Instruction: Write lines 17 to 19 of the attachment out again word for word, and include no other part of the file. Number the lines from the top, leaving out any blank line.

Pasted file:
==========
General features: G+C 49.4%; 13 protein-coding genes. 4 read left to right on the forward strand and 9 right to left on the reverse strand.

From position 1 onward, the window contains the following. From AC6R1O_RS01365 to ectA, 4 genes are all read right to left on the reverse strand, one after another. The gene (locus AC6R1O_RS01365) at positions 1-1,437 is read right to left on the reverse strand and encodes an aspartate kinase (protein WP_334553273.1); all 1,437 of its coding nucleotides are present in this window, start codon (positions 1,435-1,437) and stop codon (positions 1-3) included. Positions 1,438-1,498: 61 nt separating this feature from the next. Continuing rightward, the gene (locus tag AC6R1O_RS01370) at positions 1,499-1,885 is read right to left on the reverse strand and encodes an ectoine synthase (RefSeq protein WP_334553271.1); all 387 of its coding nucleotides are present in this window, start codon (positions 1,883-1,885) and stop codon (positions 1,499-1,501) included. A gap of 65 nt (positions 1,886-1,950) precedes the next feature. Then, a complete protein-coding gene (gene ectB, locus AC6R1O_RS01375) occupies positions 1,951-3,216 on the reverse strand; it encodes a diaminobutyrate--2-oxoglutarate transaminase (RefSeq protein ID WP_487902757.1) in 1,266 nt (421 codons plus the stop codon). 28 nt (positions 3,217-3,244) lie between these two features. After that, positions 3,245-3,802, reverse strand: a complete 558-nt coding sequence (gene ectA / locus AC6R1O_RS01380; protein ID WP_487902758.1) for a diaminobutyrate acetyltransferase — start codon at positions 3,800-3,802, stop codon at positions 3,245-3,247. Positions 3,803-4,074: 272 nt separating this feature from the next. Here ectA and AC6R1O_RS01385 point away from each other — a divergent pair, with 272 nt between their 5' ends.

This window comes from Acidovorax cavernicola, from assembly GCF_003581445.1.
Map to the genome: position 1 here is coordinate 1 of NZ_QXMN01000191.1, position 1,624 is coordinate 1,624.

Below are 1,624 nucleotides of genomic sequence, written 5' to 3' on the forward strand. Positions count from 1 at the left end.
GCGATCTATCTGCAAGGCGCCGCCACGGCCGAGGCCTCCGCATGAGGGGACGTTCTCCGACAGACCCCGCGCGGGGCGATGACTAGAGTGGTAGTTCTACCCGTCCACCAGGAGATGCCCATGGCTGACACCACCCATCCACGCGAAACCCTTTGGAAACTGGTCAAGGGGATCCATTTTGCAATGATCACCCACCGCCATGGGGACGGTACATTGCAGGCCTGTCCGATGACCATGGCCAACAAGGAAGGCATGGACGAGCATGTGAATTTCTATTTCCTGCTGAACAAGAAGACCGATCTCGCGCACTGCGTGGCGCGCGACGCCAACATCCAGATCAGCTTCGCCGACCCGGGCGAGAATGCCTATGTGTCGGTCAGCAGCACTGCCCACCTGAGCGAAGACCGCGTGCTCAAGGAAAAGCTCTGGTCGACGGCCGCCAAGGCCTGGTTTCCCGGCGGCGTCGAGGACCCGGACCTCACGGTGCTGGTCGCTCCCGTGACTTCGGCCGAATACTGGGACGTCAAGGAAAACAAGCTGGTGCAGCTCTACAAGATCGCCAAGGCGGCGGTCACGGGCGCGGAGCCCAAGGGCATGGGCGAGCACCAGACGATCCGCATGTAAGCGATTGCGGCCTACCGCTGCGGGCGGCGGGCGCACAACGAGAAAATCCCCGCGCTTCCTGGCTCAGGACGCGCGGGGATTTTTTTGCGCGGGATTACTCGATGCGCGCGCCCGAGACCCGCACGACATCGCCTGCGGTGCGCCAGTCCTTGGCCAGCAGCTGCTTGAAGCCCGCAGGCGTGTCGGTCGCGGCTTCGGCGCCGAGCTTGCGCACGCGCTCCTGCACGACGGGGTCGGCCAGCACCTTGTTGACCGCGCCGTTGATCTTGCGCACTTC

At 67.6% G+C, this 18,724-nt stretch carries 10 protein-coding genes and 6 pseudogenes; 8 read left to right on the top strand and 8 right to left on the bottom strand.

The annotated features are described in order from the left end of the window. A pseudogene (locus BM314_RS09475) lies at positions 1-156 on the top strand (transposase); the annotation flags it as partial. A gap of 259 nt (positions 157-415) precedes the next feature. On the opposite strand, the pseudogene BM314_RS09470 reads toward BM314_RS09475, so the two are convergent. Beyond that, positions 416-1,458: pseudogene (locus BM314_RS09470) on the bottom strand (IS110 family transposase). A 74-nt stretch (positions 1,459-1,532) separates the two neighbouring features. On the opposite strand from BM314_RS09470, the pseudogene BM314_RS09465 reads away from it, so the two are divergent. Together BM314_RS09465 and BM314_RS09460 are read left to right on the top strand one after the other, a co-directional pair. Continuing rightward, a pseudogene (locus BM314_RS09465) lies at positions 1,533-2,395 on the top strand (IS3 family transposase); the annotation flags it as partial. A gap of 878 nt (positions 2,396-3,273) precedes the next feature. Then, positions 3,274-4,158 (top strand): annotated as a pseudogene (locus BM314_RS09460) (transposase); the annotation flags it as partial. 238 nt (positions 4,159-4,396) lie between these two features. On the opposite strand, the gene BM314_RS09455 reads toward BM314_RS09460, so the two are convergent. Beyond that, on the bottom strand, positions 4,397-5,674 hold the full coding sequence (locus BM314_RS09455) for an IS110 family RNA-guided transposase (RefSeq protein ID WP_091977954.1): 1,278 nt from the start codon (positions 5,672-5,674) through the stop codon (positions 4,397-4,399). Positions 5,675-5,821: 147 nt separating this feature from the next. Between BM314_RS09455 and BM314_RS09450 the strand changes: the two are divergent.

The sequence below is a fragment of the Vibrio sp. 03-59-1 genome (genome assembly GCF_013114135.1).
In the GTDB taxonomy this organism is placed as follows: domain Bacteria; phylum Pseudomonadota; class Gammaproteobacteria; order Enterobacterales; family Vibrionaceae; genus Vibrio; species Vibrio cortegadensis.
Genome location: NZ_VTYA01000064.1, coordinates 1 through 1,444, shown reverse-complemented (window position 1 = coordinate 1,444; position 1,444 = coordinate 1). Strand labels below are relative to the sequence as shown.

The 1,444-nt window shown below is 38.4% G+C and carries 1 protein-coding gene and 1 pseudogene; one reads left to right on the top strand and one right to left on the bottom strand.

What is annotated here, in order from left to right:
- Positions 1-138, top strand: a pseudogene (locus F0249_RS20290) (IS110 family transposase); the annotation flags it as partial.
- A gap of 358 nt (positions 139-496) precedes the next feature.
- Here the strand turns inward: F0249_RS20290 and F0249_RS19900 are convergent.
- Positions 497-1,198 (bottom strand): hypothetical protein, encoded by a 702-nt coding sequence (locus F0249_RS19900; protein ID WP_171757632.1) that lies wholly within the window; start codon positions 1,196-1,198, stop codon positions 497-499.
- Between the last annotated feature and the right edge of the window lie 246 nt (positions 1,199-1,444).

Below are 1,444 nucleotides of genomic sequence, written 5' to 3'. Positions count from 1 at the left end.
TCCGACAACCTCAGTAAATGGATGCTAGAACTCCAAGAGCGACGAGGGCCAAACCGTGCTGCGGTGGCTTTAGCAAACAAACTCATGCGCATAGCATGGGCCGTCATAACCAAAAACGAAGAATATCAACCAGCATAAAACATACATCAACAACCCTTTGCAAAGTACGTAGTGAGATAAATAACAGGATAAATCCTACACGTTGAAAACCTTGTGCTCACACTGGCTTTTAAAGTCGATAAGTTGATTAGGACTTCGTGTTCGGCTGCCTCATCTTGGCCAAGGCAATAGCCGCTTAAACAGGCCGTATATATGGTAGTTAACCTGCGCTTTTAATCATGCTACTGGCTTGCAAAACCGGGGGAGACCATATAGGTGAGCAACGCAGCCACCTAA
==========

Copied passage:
- Positions 497-1,198 (bottom strand): hypothetical protein, encoded by a 702-nt coding sequence (locus F0249_RS19900; protein ID WP_171757632.1) that lies wholly within the window; start codon positions 1,196-1,198, stop codon positions 497-499.
- Between the last annotated feature and the right edge of the window lie 246 nt (positions 1,199-1,444).

Below are 1,444 nucleotides of genomic sequence, written 5' to 3'. Positions count from 1 at the left end.